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Sheppard | Know your enemy: Air Force Pest Management defends health, critical infrastructure

  • Published
  • By Julie Svoboda
  • 82d Training Wing

The Pest Management Air Force Specialty is roughly 200 active-duty members strong dispersed to 48 bases worldwide. Technicians defend critical infrastructure and public health while battling biological agents that fly, crawl, slither and grow. The apprentice Pest Management course at Sheppard is the first step into the career field for Airmen in Training.

According to Pest Management course instructor Tech. Sgt. Aaron Rasch, there are three courses here at Team Sheppard. The apprentice course, which lasts 37 days, and courses for certification and recertification. The schoolhouse was the first on Sheppard to have an upgraded “sixth generation” classroom that fosters increased engagement with both technical improvements like interactive whiteboards and non-technical improvements like multifunctional seating that increases students to sit in multiple ways.

Sitting in one of the multifunctional chairs, Rasch explained the progression through five blocks of instruction while one of the school’s corn snakes, Scarecrow, slowly coiled around his arm.  According to Rasch, the students begin with basics and then go on to learn about equipment, vegetation, and finally disease-causing pests like mosquitos, ticks and mites, and then vertebrates, where Scarecrow or another snake is used to teach snake handling.

By the time AiTs finish the course, they are prepared to identify, survey and control pests. Airmen receive additional instruction to meet career field education training plans as well as training specific to conditions in their location.

“There’s local training. At Moody, we coordinated with local wildlife people who relocated alligators to bring some on base one day to train with, and at another base we looked up local experts for venomous reptile handling,” Rasch said. “The Air Force is really good about getting the training our people need. They want us to be safe and do a good job.”

Although Rasch landed in pest management after enlisting as open general, it didn’t take long before he came to love the job because of the constant flow of new information and opportunities to make a positive impact on health and quality of life beyond the bases where he’s worked.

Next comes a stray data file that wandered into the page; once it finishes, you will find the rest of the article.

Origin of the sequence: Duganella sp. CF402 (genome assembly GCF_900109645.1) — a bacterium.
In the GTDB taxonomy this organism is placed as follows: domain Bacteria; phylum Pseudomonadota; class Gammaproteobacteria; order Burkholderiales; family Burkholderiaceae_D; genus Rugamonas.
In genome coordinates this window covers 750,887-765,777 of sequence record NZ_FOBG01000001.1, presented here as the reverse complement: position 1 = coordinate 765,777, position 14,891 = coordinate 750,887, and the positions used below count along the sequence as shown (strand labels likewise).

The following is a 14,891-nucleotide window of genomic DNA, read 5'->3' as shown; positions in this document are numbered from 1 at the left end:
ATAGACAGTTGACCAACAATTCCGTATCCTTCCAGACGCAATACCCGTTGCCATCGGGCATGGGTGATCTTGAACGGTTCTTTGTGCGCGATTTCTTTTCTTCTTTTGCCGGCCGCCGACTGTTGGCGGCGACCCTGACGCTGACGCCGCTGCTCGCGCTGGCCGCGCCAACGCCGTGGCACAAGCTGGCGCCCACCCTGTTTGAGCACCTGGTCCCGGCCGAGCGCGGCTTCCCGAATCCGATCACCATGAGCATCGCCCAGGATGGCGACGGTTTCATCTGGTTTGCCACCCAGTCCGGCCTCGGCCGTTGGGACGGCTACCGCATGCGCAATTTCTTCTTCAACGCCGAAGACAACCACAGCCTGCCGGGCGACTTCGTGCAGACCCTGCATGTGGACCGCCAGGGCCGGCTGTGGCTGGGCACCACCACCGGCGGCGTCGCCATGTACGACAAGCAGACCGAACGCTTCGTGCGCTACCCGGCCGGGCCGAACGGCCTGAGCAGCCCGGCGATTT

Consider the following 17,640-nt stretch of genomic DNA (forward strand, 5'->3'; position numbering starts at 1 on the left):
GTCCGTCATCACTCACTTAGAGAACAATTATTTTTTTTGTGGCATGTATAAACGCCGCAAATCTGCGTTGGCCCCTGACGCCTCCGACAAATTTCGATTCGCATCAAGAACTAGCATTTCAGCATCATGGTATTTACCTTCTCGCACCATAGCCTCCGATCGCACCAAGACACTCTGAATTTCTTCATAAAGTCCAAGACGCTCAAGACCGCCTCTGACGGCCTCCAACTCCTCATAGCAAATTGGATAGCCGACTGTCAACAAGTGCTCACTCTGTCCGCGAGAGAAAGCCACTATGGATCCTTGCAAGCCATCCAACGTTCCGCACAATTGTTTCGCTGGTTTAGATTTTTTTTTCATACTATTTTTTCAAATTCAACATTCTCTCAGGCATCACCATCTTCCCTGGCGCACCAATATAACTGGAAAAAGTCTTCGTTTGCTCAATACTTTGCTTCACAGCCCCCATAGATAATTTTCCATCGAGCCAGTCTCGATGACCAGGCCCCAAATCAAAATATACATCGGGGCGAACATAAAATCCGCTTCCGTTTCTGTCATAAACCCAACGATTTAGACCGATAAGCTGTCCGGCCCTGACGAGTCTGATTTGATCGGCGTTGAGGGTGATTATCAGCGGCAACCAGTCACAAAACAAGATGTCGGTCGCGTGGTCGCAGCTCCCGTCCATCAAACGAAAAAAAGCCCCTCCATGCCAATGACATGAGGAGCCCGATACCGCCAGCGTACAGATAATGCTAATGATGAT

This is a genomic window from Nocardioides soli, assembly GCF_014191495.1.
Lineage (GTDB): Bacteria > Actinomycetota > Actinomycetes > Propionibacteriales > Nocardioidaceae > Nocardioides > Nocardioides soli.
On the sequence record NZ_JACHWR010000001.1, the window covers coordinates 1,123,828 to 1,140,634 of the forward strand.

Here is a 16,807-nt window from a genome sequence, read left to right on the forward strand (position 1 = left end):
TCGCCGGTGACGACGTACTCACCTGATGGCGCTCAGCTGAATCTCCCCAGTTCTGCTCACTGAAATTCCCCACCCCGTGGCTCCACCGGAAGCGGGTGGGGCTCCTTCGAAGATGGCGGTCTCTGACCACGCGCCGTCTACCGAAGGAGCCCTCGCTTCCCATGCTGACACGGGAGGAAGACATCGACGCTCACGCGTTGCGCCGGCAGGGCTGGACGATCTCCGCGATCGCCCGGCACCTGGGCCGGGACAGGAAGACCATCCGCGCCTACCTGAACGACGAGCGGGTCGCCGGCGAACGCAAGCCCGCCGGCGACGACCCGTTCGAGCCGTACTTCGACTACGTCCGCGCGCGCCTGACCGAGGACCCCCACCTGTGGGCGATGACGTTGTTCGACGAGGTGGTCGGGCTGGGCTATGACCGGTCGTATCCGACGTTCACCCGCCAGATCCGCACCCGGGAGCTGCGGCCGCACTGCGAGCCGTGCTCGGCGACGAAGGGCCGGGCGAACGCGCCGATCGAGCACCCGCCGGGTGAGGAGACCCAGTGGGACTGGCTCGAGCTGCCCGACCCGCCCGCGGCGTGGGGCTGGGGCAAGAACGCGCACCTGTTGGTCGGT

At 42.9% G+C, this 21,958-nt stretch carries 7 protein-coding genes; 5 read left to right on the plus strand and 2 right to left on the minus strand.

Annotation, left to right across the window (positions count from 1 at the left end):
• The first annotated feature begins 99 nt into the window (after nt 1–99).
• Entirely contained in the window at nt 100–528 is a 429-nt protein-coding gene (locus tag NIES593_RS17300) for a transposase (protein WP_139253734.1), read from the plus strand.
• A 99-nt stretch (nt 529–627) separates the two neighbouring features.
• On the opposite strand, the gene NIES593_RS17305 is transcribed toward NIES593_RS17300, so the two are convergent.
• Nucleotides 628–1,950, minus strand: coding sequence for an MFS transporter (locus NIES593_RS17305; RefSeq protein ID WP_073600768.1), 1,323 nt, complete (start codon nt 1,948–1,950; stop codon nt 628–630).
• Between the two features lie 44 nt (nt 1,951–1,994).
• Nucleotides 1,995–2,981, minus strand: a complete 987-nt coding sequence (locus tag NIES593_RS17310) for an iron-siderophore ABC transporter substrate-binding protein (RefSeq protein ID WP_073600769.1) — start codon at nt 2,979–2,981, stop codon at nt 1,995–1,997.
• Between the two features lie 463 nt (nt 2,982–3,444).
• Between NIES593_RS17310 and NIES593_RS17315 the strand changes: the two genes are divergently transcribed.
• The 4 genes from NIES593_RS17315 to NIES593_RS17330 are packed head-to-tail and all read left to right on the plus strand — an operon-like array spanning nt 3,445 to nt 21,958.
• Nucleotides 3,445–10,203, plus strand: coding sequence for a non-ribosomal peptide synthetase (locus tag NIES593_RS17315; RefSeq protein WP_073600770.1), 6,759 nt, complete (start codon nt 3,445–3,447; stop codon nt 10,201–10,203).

“We do things on a base and wing and even county level,” he said. “Sometimes we can work with the counties to help with all of these disease vectors to prevent malaria, encephalitis and West Nile virus.  We do things to protect the people on base, our military, our structures, and even our aircraft that can be assets worth millions of dollars. We’re also talking about the food supplies for all these people to protecting all the actual agriculture and the products and the commissaries, the BX and everything else.”

Additionally, Airmen in pest management often work with foresters, wildlife biologists and bird aircraft strike hazard teams.

Lawrence Robins, an Air Force pest management retiree, is now an instructor for Team Sheppard. Like Rasch, he was unsure about the career field when he was initially assigned but went on to have a fulfilling career.

“I've just enjoyed the career field,” he said. “I was more or less like Sgt. Rasch when I first went to Korea. I had no idea what it was and I figured well, I'll give it a shot. After I got my first duty station and after being there for a few years and doing this job, that's when I started to enjoy it when I actually got to go out in the field and actually do the work.”

For Rasch, one of his most important duties as an instructor is to help shape the future of pest management, which includes explaining the benefits the career field.

“I always tell everyone this is the best kept secret in the Air Force,” he said. “We deal with so much cool stuff. There's so much a variety of things and different trainings we can do. The way we do our job, we're very lucky compared to some other fields.”